Last month, my husband and I were getting ready for a big move. While I've always been a little on the fence about minimalism, we took this as an opportunity to dramatically pare down our belongings to just the essentials, and just things we really love.

It turns out, I really only need 4 pairs of jeans, 30 shirts, 3 skirts, 6 dresses, 5 jackets, and 5 pairs of shoes (hah! only...). It's not exactly a capsule wardrobe, but it comes out to just a couple boxes, and it makes choosing outfits absolutely effortless. We've donated our CDs, DVDs, old paperbacks, old furniture, and so much more. But the one thing I just cannot part with is every single thing in our kitchen. Literally half the moving boxes are full of kitchen things.


I've always aspired to have the kind of kitchen that is a no-nonsense, well-stocked, practical and efficient, yet aesthetic space. But these boxes are seriously questioning whether I actually practice this ideal in my daily life, and I'm not entirely ready to admit that this is a problem.

Yesterday, we finally finished moving (now, just to unpack), but right before the move, we were stuck in limbo, since most of our stuff was packed in boxes, ready to be loaded on the moving truck, with nowhere to go for a couple more days. But at this point, I started to remember how silly and unnecessary most kitchen equipment is when you're cooking really simple, delicious food. For instance, to make eggs and tomatoes, "beata't tdamata" in Assyrian, all you need is a knife, a cutting board, a skillet, and a wooden spoon.

eggs and tomatoes

Beata't tdamata is the Assyrian name for shakshuka, a delicious North African and Levantine dish that many Americans know about through Yotam Ottolenghi and Sami Tamimi. There are many different ways to make eggs and tomatoes, bur according to Tamimi, the crucial factor is that you cook the eggs in the tomatoes instead of frying them on the side. But everything else varies from dish to dish. My take on beata't tdamata has you fry the eggs in a thin layer of chunky tomato sauce, so that there is nothing left over after serving. But eggs and tomatoes—whether poached in a bucket of tomato sauce or fried on a thin layer of tomato chunks, whether tempered with spices or sizzled with garlic and onion, whether braised with greens or simmered with little meatballs—are always a perfect match.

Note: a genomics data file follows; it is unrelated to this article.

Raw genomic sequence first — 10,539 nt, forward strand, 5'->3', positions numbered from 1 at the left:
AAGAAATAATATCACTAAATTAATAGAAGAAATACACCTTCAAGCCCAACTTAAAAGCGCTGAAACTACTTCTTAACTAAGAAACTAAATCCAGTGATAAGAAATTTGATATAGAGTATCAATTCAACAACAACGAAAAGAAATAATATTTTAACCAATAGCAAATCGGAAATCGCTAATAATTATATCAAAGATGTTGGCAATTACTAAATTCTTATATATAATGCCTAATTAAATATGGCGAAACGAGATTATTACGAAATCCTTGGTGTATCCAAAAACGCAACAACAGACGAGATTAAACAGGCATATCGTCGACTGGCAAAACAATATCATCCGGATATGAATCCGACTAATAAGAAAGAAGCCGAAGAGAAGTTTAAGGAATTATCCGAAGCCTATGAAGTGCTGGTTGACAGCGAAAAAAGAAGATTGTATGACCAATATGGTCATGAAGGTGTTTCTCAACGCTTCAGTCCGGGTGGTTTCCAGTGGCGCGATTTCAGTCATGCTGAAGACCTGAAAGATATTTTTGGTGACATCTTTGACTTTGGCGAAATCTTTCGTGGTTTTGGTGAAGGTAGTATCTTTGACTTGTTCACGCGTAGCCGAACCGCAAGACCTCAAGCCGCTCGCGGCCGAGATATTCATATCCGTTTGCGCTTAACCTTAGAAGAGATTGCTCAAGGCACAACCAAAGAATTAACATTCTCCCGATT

For more shakshuka, visit my recipe for succotash shakshuka.

eggs and tomatoes

shakshuka | Beata't Tdamata

Yield: 3 eggs *

1 tablespoon olive oil
3/4 teaspoon Lebanese spice blend (or equal parts black pepper, paprika, and cumin) + 1 pinch for garnish
1 1/2 cups diced tomatoes
Salt to taste
3 eggs
1 1/2 tablespoons crumbled feta
1 1/2 teaspoons chopped parsley
Serve with bread (your bread of choice, or samoonpita, or lawasha)

  • Pre-heat a 10-inch frying pan over medium-low heat for two minutes.

  • Add the tablespoon of oil, swirl it around in the pan, and add the spice blend. Cook, stirring frequently for 2 minutes.

  • Add the chopped tomatoes and some salt to taste.

  • Turn the heat to medium-high and stir the tomatoes around for about 4 minutes until they start to break down and turn into a chunky sauce.

  • Spread the chunky sauce into one even layer (about 1/2 inch) and lower the heat to medium. Crack the eggs directly onto the tomatoes, sprinkle them with some salt, don't disturb them, and immediately cover the frying pan with a lid.

  • Set a timer for 4 minutes if you prefer very runny egg yolks, or 5 minutes if you prefer slightly runny, custardy egg yolks.

  • Check the eggs by poking the white near the yolk with a knife and gently poking the yolk with your finger. If the whites do not ooze and the yolk still feels jiggly, they should be perfect. Once they are done, remove from the pan immediately. If the whites are not set, continue cooking them covered, checking every 45 seconds to see if they are done.

  • Garnish with feta, parsley, and a pinch of spices.

* You can easily make more or less, but make sure to use a wider or smaller pan accordingly. It should be just wide enough that the cooked tomatoes will cover the bottom by about a half inch. Here are the proportions for a single egg:

1 teaspoon olive oil
1/4 teaspoon spice blend
1/2 cup diced tomatoes
1 egg
1/2 tablespoon crumbled feta
1/2 teaspoon chopped parsley

eggs and tomatoes